I’ve written and been outspoken about the cultural appropriation of the kimono for over a year now, and it is because clothing is political and has such personal meaning that I felt compelled to approach brands and ask them to rename 'kimono' garments that do not resemble kimonos. Little did I know there would be a huge reckoning of what many wanted to brush aside as a simple 'fashion term' when Kim Kardashian made the mistake of using the word for her shapewear brand.
These words matter. These garments matter. Japanese heritage people of the diaspora outside of Japan, who have generational trauma that often connects to incarceration during World War II and the lived experience of racial discrimination, see cultural garments that were taken from us, labeled as too foreign if worn by us or our family members, and then somehow acceptable, fashionable, and exotic when worn by white people. This is a form of erasure—an erasure of histories that are mostly not taught in our schools, an erasure of the hardships of our ancestors and families, and an erasure of our stories.
It’s not just clothes. It’s who we come from. It’s our history. It’s part of who we are."
As a person who lives within many intersections and within a politicized body, how do your clothes express these lived experiences?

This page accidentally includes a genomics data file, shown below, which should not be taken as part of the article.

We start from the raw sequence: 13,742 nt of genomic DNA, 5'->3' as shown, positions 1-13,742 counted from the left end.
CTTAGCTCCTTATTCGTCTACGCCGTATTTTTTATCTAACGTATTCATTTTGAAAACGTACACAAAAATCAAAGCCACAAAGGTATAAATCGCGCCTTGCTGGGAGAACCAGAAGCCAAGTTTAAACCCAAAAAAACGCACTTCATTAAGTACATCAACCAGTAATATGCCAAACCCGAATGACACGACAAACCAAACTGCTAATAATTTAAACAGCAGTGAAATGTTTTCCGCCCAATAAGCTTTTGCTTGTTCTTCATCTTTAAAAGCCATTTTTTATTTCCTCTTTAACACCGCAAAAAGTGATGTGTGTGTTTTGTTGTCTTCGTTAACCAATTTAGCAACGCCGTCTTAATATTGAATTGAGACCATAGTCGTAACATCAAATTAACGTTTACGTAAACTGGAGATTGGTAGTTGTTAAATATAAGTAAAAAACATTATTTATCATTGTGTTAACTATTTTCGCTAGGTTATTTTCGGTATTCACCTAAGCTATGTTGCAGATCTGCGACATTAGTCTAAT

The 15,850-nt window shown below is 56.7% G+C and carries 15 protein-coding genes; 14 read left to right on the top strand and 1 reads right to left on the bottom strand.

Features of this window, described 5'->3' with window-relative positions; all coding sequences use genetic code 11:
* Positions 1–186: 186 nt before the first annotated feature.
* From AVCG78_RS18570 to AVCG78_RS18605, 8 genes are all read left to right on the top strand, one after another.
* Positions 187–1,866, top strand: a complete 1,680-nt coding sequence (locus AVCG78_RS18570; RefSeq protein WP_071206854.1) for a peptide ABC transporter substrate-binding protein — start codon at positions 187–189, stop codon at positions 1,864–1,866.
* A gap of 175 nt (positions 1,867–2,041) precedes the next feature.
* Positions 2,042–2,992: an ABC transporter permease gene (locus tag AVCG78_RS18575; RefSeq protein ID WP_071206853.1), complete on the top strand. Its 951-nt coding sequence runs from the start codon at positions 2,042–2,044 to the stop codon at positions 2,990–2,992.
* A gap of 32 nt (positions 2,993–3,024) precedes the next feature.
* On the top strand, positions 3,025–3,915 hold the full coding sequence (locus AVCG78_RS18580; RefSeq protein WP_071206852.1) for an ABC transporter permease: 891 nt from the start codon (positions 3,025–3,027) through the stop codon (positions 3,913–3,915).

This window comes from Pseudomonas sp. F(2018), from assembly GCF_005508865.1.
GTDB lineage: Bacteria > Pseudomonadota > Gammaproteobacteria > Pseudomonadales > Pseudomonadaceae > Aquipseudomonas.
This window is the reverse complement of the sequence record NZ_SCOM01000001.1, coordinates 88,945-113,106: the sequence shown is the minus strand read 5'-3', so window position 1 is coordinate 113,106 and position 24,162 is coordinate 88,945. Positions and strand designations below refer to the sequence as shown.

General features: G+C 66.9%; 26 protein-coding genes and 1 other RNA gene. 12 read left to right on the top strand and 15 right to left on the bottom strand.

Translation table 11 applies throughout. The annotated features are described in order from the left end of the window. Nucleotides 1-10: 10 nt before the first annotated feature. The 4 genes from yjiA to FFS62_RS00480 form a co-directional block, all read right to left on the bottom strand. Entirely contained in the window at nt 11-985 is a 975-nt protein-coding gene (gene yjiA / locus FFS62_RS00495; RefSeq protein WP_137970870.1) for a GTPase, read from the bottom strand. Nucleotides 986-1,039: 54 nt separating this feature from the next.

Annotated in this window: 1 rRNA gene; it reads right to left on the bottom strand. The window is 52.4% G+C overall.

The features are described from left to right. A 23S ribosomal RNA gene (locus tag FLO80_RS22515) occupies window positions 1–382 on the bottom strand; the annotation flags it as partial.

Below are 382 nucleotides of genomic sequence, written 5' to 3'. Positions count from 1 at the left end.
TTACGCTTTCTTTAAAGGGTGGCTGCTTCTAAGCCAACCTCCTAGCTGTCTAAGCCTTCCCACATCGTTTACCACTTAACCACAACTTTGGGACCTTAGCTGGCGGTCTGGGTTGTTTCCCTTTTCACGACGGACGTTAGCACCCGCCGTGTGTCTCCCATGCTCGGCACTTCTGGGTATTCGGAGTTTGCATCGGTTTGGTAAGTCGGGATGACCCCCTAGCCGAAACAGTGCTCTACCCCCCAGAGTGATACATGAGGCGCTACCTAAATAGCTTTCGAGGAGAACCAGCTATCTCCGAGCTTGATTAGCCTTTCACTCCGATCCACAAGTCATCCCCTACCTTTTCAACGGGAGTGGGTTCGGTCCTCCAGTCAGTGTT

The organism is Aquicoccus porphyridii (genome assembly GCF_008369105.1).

"As a multiracial Asian American woman, I have always been very aware of the hypersexualization of people like me—those confused, up-and-down looks that signal someone is trying hard to work out 'what' I am and the blatant harassment and questions about 'what' I am and 'where' I am from. So for a long time I have dressed in ways to mitigate the white patriarchal gaze. While I am naturally drawn to drapey linens and comfortable clothing, the protection that I feel when I wear airy styles is part of the draw for me. One of my favorite types of clothing is outerwear exactly for that reason: I can wrap it around me and feel that there is a protective layer between the world and my body."
What is one step clothing consumers can take to move the industry needle towards inclusivity?
"Our voices matter, and offering feedback to makers and brands about more equitable and humanizing practices, size inclusivity, and representation makes a difference. I have been moved and humbled by the mostly positive responses I have received from many white makers and brands when I have asked them to do better on issues of cultural appropriation. While some feedback has been ignored or labeled as 'bullying,' there are more and more people who are willing to listen and make changes, and those are the makers I choose to invest in."
What is a political issue you are passionate about?
"My Japanese mother and white Irish American father met in Japan in the 1960s, got married against the wishes of their families, and moved to the US. The residue of anti-Japanese racism from World War II greatly impacted how my mother and I were treated, and the visceral racism I experienced from childhood will never leave me. When I learned in high school about the incarceration of Japanese Americans during World War II, everything started to click together and make sense. I began to understand some of the root causes for the discrimination we experienced.